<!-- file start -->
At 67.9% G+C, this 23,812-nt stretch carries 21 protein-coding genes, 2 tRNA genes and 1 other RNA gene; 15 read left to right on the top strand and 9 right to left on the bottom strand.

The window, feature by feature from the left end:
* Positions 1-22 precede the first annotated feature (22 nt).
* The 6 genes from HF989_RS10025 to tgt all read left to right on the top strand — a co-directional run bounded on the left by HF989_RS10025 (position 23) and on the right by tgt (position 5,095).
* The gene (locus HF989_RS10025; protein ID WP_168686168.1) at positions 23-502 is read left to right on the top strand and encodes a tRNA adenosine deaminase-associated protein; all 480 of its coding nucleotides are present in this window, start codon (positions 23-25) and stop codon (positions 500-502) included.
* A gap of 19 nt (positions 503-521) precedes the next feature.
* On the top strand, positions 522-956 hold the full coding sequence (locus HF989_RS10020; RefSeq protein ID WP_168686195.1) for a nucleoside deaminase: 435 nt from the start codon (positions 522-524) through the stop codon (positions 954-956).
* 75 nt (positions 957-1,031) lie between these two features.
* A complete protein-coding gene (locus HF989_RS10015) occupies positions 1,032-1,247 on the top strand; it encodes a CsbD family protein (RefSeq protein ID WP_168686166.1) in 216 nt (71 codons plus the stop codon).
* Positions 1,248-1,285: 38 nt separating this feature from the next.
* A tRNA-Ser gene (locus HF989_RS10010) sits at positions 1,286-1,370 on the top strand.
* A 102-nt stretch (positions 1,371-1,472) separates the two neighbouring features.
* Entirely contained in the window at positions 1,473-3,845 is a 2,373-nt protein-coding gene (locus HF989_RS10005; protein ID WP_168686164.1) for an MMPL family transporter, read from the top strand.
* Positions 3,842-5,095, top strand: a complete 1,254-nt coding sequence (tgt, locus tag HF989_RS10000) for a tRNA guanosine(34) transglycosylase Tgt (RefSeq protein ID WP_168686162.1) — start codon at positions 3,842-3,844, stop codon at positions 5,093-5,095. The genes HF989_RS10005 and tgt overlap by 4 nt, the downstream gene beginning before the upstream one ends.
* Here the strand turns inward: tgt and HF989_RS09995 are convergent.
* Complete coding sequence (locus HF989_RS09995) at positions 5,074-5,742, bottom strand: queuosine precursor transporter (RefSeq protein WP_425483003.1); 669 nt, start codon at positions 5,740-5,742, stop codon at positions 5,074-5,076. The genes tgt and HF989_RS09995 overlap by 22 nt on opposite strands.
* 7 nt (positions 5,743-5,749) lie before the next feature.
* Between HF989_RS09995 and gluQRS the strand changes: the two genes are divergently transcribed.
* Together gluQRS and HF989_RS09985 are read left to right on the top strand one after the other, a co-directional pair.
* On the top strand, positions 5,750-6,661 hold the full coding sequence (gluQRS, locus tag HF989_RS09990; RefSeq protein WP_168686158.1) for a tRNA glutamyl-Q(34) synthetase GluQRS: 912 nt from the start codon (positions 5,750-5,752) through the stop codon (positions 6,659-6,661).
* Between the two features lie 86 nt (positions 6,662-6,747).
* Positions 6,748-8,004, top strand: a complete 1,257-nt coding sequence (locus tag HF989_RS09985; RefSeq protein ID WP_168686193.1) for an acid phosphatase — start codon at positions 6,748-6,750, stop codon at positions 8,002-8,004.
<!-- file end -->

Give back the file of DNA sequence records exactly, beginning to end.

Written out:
At 67.9% G+C, this 23,812-nt stretch carries 21 protein-coding genes, 2 tRNA genes and 1 other RNA gene; 15 read left to right on the top strand and 9 right to left on the bottom strand.

The window, feature by feature from the left end:
* Positions 1-22 precede the first annotated feature (22 nt).
* The 6 genes from HF989_RS10025 to tgt all read left to right on the top strand — a co-directional run bounded on the left by HF989_RS10025 (position 23) and on the right by tgt (position 5,095).
* The gene (locus HF989_RS10025; protein ID WP_168686168.1) at positions 23-502 is read left to right on the top strand and encodes a tRNA adenosine deaminase-associated protein; all 480 of its coding nucleotides are present in this window, start codon (positions 23-25) and stop codon (positions 500-502) included.
* A gap of 19 nt (positions 503-521) precedes the next feature.
* On the top strand, positions 522-956 hold the full coding sequence (locus HF989_RS10020; RefSeq protein ID WP_168686195.1) for a nucleoside deaminase: 435 nt from the start codon (positions 522-524) through the stop codon (positions 954-956).
* 75 nt (positions 957-1,031) lie between these two features.
* A complete protein-coding gene (locus HF989_RS10015) occupies positions 1,032-1,247 on the top strand; it encodes a CsbD family protein (RefSeq protein ID WP_168686166.1) in 216 nt (71 codons plus the stop codon).
* Positions 1,248-1,285: 38 nt separating this feature from the next.
* A tRNA-Ser gene (locus HF989_RS10010) sits at positions 1,286-1,370 on the top strand.
* A 102-nt stretch (positions 1,371-1,472) separates the two neighbouring features.
* Entirely contained in the window at positions 1,473-3,845 is a 2,373-nt protein-coding gene (locus HF989_RS10005; protein ID WP_168686164.1) for an MMPL family transporter, read from the top strand.
* Positions 3,842-5,095, top strand: a complete 1,254-nt coding sequence (tgt, locus tag HF989_RS10000) for a tRNA guanosine(34) transglycosylase Tgt (RefSeq protein ID WP_168686162.1) — start codon at positions 3,842-3,844, stop codon at positions 5,093-5,095. The genes HF989_RS10005 and tgt overlap by 4 nt, the downstream gene beginning before the upstream one ends.
* Here the strand turns inward: tgt and HF989_RS09995 are convergent.
* Complete coding sequence (locus HF989_RS09995) at positions 5,074-5,742, bottom strand: queuosine precursor transporter (RefSeq protein WP_425483003.1); 669 nt, start codon at positions 5,740-5,742, stop codon at positions 5,074-5,076. The genes tgt and HF989_RS09995 overlap by 22 nt on opposite strands.
* 7 nt (positions 5,743-5,749) lie before the next feature.
* Between HF989_RS09995 and gluQRS the strand changes: the two genes are divergently transcribed.
* Together gluQRS and HF989_RS09985 are read left to right on the top strand one after the other, a co-directional pair.
* On the top strand, positions 5,750-6,661 hold the full coding sequence (gluQRS, locus tag HF989_RS09990; RefSeq protein WP_168686158.1) for a tRNA glutamyl-Q(34) synthetase GluQRS: 912 nt from the start codon (positions 5,750-5,752) through the stop codon (positions 6,659-6,661).
* Between the two features lie 86 nt (positions 6,662-6,747).
* Positions 6,748-8,004, top strand: a complete 1,257-nt coding sequence (locus tag HF989_RS09985; RefSeq protein ID WP_168686193.1) for an acid phosphatase — start codon at positions 6,748-6,750, stop codon at positions 8,002-8,004.